In the last few weeks and months, the Federal Reserve has raised interest rates incrementally despite the better judgment of many U.S. entrepreneurs.
The strangest anomaly to this governmental economic interference is the fact that the Fed actually has artificially increased inflation.
The Fed has increased the cost of housing, the cost of investing, and the cost of tuition by hiking rates.
Raising rates has boosted the price of food and drink and lifted the cost of your cell phone and data use. Higher rates have increased your automobile-loan payments, increased the cost of gasoline getting to market and raised the cost of fuel and heating oil.
The Fed's rate hikes also have increased the cost of borrowing money to fund domestic and global economic activity of U.S. companies.
It is time for President Donald Trump and his administration to change the rules of the game. If the Fed is going to artificially boost inflation in the United States, then Mr. Trump needs to take executive action that would create access to money for working families and those who make this country actually function on a daily basis.
Trump must provide relief to those who actually produce taxable income and small U.S. businesses, which are the heart of Main Street’s economic activity.
The way that Trump could stimulate the economy in spite of the Fed is to create lower interest rates for student loans, to create lower interest rates for 30-year loans on housing for first-time home buyers, or those who need to refinance a home loan and meet certain conditions.
Trump can create ways to lower interest rates on those who need to buy an automobile for work, so they can go to a job and produce income for the government to tax. The nasty truth is that higher lending rates from the Fed is like adding a discriminatory tariff or tax on U.S. citizens.
Overall, the Trump administration needs to take action to create less inflation on the movement of money, the movement of people, and the movement of products and services.
Unfortunately, the Fed’s unwise acts of raising rates has increased the prices on products, services, the movement of money, and the movement of people, which, in fact, makes this country less productive and gets people laid off from jobs.
There could be ways that the SBA and other governmental agencies could make more lending available for those who want to invest in the U.S.
Because the U.S. competes against over 180 nations worldwide, raising rates above what other countries are charging puts U.S. workers at a disadvantage.
Many of the other nations artificially control their currency value, stimulate the movement of money to their domestic companies, and artificially print free money for their people to borrow to stimulate the sale of products and services that they export.
Thus, the Fed creates an unfair playing field for the United States and unfortunately, the Fed has contributed to stock market uncertainty. Further, when the Fed raises rates, dividend yielding companies have less money to pay out to shareholders which hurts fixed income dependent retirees and recipients.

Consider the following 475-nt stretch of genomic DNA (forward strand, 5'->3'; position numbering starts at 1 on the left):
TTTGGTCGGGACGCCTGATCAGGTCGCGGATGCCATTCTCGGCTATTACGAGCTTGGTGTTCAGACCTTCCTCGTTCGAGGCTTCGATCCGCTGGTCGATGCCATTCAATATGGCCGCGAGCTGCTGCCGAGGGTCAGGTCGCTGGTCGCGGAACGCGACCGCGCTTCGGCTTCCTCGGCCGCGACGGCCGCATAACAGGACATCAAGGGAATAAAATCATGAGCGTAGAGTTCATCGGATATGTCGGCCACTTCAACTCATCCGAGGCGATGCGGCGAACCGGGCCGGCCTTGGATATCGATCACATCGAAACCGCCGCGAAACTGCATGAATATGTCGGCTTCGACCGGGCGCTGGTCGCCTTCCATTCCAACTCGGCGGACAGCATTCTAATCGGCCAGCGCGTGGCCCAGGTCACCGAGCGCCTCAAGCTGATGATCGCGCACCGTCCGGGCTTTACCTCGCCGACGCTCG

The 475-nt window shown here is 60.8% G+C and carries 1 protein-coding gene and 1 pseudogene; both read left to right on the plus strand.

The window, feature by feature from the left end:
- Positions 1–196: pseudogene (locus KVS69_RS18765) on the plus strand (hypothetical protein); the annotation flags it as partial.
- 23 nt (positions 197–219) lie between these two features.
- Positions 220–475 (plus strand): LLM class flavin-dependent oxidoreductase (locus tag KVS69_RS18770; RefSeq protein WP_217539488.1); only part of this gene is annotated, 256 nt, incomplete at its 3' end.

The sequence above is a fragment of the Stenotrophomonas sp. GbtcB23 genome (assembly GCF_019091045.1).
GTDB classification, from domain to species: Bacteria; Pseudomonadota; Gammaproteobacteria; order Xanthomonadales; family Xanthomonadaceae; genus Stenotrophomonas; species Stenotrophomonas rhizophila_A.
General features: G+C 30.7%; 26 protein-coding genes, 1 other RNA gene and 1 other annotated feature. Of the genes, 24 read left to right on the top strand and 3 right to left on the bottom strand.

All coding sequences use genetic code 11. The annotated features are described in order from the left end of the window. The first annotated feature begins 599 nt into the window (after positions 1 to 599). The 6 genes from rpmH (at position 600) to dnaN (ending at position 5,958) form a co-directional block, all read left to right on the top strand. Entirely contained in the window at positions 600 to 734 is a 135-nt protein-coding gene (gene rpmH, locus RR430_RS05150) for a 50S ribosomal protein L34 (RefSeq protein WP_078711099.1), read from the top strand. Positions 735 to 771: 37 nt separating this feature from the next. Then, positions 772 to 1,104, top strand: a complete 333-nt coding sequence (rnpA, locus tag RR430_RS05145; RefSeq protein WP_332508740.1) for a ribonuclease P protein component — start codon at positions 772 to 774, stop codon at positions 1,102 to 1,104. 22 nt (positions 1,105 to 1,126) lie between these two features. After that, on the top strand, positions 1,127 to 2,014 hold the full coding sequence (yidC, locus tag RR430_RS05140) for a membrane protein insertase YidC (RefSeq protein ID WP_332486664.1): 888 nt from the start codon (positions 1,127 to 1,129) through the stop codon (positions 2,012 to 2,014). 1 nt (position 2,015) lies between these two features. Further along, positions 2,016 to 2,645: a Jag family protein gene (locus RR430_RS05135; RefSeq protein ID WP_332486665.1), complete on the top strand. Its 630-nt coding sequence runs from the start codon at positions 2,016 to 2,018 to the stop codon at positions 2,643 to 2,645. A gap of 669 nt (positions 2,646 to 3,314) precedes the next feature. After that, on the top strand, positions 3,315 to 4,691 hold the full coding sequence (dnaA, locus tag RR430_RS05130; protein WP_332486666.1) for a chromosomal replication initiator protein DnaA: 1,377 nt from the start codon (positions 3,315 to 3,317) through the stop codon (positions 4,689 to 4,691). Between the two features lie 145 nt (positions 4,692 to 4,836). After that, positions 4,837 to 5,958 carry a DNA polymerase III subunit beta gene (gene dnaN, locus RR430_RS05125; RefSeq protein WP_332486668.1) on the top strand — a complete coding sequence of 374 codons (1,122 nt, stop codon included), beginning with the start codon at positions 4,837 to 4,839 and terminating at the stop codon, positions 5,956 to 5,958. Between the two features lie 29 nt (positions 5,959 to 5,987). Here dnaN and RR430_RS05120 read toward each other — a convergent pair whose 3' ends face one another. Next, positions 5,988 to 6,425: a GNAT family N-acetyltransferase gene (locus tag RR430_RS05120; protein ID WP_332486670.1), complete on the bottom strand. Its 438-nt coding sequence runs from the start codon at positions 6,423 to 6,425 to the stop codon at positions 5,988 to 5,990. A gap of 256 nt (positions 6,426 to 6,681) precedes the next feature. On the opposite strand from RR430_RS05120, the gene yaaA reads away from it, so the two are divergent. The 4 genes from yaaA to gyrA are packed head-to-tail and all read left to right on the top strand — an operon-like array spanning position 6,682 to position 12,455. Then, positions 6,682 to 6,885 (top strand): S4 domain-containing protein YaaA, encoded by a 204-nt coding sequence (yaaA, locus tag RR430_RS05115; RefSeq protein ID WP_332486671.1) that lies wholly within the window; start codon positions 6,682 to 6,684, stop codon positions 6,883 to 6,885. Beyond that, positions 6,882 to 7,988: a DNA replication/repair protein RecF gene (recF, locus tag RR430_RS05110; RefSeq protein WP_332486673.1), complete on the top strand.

The reality of the situation is this: We’re living in a new paradigm. This is not 1998 or 1999, when rates went up to slow the internet boom during the Clinton administration where eventually we had the worst stock crash in recent history.
Similarly, every time the Fed raises rates, the cost of interest on our debt and the cost of running the U.S. government goes up dramatically thus reducing available money to spend on infrastructure and salaries of government employees.
High interest rates can create a crash because it slows down borrowing and the movement of money, and it slows down investment.
The reality is there are more than 40 million people with student loans. There are millions of people with margin investment loans and millions of people with small business loans.
There are millions of working families with credit card debt and raising interest rates is not going to help any of these people. Sadly, the raising of interest rates on working families will evaporate the disposable income of the average American taxpayer.
So, with higher interest rates and the higher cost of fuel at this point in time, the Fed had created a situation where the market can go into hibernation and just stay where it is for the next few years. The worst case is that rates could go up more and there could be a massive correction.
If the U.S. is not careful, other countries around the world can lend at lower rates than the U.S. and continue to stimulate their economies through smart lending and smart exporting. Thus, all other smart countries can have growing economies while the U.S. goes back into the stagnation of the prior administration.
Remember, the U.S. doesn’t need to have the greatest fiscal policy; however, the U.S. simply needs to have smarter and more agile policy than global rivals.
George Mentz JD MBA CWM Chartered Wealth Manager ® is a licensed attorney and CEO of GAFM ® global education, which is an ISO 29990 Certified professional development company operating in over 50 nations. Mentz is an award winning author and advisory board member to several companies around the world in education, charities, and crypto currency.
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